It was quite a sight to behold across India today. Many people in the country caught a glimpse of the rare annular solar eclipse.
The solar eclipse has been partially visible in most parts of India except for some parts in the southern states of Karnataka and Tamil Nadu, where it has appeared as an annular one.
In New Delhi, the Nehru Planetarium made special arrangements for the spectacle.
[O. P. Gupta, Senior Engineer, Nehru Planetarium]: (Hindi, male)
"Everyone knows that there will be a solar eclipse which is annular. This means that the moon's shadow covers the sun, which makes the sun look like an annulus, or a ring. But in Delhi, it will only be partially visible, a visibility rate of 53%."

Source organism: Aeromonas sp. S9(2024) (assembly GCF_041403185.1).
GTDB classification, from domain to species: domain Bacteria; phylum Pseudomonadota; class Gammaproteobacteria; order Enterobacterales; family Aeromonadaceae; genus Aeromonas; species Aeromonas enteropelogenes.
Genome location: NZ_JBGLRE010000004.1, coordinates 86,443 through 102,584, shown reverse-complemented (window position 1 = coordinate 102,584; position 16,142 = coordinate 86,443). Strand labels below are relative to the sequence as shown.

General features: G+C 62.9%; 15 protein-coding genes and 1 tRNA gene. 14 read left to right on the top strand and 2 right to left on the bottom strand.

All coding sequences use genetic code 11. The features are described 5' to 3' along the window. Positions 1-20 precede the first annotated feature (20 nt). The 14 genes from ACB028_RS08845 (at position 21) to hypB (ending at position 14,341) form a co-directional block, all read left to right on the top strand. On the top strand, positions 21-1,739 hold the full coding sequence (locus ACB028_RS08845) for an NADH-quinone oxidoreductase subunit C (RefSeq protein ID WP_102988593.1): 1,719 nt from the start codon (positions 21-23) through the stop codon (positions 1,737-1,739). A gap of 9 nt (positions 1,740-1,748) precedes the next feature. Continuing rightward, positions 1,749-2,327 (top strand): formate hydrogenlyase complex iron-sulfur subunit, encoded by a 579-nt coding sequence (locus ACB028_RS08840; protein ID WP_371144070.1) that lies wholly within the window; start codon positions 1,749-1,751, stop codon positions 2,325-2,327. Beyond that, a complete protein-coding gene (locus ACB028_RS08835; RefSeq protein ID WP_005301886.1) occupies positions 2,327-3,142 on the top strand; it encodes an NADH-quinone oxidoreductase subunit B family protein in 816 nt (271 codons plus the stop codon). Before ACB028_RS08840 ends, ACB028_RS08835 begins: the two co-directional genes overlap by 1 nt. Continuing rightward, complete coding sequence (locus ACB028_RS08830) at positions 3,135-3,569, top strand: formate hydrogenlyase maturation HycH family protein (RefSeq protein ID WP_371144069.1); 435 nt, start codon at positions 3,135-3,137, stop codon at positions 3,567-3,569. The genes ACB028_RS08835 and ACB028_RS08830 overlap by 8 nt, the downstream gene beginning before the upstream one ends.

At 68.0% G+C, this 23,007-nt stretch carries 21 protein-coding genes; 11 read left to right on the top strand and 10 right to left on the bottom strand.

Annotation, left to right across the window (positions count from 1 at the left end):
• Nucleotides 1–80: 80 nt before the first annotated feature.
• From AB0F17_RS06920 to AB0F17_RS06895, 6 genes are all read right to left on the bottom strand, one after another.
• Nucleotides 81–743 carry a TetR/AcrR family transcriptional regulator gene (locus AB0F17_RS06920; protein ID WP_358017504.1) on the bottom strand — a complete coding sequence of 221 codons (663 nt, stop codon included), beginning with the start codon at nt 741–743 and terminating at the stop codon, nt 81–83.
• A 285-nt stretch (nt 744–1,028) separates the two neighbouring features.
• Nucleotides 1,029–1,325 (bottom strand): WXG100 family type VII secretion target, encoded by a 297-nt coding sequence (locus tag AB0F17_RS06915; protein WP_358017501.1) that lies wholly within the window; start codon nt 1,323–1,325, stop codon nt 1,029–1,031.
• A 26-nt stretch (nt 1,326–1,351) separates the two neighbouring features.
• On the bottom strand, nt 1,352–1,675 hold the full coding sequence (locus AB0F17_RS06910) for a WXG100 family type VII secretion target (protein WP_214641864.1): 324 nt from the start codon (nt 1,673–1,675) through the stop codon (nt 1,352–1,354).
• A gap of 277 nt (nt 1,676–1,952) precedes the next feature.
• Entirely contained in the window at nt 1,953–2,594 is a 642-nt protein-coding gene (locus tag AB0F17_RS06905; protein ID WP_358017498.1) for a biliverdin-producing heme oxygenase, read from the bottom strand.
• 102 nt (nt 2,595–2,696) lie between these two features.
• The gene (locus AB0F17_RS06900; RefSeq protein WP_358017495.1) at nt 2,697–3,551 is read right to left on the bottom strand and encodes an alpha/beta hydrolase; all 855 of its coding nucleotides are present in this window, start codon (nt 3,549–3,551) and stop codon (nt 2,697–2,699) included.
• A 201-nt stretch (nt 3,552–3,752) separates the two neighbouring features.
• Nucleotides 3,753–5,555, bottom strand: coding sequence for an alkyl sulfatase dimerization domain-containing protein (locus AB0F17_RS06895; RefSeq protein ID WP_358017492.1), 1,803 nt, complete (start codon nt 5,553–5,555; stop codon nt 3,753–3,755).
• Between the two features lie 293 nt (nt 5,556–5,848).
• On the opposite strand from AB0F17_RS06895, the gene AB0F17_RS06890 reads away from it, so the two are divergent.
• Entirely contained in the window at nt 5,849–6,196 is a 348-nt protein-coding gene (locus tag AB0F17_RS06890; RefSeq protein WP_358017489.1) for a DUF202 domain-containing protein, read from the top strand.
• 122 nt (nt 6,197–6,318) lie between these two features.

It was a similar scene in Hyderabad, the capital of the southern state of Andhra Pradesh.
[R V Rao, Eclipse Watcher]: (English,)
"Given a chance, if we can see the different stages of this eclipse, it will be much more rewarding for us having come over here."
An annular solar eclipse is rare and occurs when the moon moves in front of the sun, causing the sun to look like a ring.
The last time India saw this 'Ring of Fire' was November 22, 1965, and it will not be seen again before June 21, 2020.
The next longest annular solar eclipse will be seen in 3043.